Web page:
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Past is present in Joffrey Ballet Program

by Joanna G. Harris
January 26, 2013
Zellerbach Hall
Bancroft Way at Telegraph
(2430 Bancroft Ave.)
Berkeley, CA 94704
Joanna G. Harris
Author, Beyond Isadora: Bay Area Dancing, 1916-1965. Regent Press, Berkeley, CA, 2009. Contributor to reviews on culturevulture.net
It was exciting to watch the return of the Joffrey Ballet to Cal Performance's Zellerbach Hall Auditorium last weekend. It has been many years since the company performed here. Now, under the artistic direction of former Joffrey dancer Ashley Wheater, the company brought three works to Berkeley: Edwaard Liang's "Age of Innocence, Christopher Wheeldon's "After the Rain" and the much anticipated revival of Kurt Jooss' 1932 masterpiece "The Green Table".

A powerful antiwar statement, "The Green Table" (A Dance of Death in Eight Scenes), is as satisfying and meaningful now as it has been over its prior decades of being performed. The opening and closing mimed scenes of diplomats at the green peace negociation table, followed by the six scenes during which war and death prevail, define the pathos of man's best efforts to avoid the chaos of war. The style of the piece includes suggestions of the early modern dance that prevailed in Europe during the 1930's. The piece scored for two pianos by F.A. Cohen was powerfully played by Mungunchimeg Buriad and Paul James Lewis.

In the January 26 performance, the character of "Death" was danced by Dylan Gutierrez whose stage presence dominated the work throughout. Another outstanding performance was by April Daly as the "Old Mother" who was taken by Death. Daly also danced the role of one of the diplomats.

Liang's "Age of Innocence" referenced American author Edith Wharton's novel of the same name. A program note said: "The Ballet, inspired by the novels of Jane Austen, tells the story of females of the late 18th and early 19th centuries" but I feel the work confuses its style and title reference.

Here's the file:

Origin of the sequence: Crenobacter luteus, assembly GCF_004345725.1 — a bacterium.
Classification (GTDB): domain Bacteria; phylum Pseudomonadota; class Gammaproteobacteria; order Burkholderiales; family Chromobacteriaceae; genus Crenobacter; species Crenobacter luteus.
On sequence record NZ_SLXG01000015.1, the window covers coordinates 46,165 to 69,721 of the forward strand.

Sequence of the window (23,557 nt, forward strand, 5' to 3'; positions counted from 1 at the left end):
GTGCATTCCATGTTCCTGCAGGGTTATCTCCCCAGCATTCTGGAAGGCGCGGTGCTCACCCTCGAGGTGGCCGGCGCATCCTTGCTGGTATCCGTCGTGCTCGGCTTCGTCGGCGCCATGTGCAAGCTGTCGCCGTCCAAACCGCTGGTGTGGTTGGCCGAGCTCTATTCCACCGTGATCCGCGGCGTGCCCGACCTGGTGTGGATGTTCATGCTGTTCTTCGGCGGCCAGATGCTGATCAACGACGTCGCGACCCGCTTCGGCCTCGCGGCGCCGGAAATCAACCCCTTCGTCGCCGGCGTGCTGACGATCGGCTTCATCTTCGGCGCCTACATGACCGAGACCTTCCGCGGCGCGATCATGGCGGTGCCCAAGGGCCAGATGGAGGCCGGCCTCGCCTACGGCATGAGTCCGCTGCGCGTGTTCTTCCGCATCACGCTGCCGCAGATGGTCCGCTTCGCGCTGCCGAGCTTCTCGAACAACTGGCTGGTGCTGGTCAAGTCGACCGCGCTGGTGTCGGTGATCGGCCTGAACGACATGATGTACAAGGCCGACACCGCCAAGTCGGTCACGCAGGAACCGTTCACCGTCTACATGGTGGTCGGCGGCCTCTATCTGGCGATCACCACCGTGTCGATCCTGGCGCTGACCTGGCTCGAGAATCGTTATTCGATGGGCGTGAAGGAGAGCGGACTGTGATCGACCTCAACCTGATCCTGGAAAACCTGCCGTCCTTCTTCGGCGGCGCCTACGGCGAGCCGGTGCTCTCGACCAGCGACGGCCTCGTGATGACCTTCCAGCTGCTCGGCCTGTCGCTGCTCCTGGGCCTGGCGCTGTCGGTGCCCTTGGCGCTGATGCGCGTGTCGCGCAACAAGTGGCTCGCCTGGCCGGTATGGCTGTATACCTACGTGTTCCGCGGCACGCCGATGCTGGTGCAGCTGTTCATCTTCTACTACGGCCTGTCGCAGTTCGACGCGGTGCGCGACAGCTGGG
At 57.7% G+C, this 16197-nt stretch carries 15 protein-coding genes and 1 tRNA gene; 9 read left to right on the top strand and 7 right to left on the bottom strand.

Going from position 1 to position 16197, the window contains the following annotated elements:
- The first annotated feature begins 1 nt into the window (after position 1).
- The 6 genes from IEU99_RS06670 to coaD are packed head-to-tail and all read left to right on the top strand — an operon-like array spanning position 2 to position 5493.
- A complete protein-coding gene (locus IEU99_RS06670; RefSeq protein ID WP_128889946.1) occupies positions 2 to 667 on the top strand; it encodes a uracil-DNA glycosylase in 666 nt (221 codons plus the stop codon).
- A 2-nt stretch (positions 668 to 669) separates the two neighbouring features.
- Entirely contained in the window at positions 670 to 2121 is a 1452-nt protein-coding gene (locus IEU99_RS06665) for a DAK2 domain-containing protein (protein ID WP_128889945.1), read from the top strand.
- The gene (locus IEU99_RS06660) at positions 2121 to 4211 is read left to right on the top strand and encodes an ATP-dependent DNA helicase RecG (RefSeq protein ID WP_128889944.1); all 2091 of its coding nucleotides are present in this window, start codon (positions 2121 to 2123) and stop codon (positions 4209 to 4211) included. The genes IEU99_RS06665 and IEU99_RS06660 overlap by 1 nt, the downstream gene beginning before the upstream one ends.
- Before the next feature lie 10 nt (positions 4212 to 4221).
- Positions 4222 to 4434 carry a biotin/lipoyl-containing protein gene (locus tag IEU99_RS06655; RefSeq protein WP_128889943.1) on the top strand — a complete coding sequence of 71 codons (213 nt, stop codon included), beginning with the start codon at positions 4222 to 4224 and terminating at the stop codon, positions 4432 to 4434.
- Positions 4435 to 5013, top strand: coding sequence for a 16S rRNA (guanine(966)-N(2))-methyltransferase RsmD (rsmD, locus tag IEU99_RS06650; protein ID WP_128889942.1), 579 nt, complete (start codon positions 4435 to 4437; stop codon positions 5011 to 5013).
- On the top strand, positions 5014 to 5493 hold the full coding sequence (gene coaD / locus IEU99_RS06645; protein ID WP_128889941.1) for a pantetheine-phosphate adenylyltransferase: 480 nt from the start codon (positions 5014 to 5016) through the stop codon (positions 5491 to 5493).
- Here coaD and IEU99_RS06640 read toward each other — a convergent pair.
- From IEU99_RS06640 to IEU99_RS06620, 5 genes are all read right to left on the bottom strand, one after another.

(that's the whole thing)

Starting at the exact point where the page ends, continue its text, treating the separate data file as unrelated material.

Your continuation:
In it, we were met with a series of formal dance patterns reflecting the long dance sets described in Austen's books, but these patterns were disrupted by various contemporary lifts and acrobatic activities which hardly told a story, much less reflected women's attitudes in Austen's time.

The costumes were also bizarre. The men wore brief pants. The women began in long dresses, which soon are changed to tiny chemises. What was danced was skillful but hardly satisfying. The music of Philip Glass and Thomas Newman seemed to further add to the confusion.

Wheeldon's "After the Rain" consisted of three pas de deuxs, the last set to Arvo Pärt's "Spiegel im Spiegel" (mirror to mirror)brilliantly and poignantly performed by April Daly and Rory Hohenstein. The couple establishment a dramatic relationship to the lyric sounds of Pärt's score. The two preceding duets only distracted from what was otherwise a beautifully wrought work.

The Joffrey Ballet is to be congratulated in bringing both old and new works to its enthusiastic audiences. If only the new works could provide the range of style and depth of the old.
Kurt Jooss' 'The Green Table'. Photo courtesy of Joffrey Ballet.

Kurt Jooss' "The Green Table". Photo courtesy of Joffrey Ballet.

Kurt Jooss' 'The Green Table'. Photo courtesy of Joffrey Ballet.

Kurt Jooss' "The Green Table". Photo courtesy of Joffrey Ballet.

Kurt Jooss' 'The Green Table'. Photo courtesy of Joffrey Ballet.

Kurt Jooss' "The Green Table". Photo courtesy of Joffrey Ballet.

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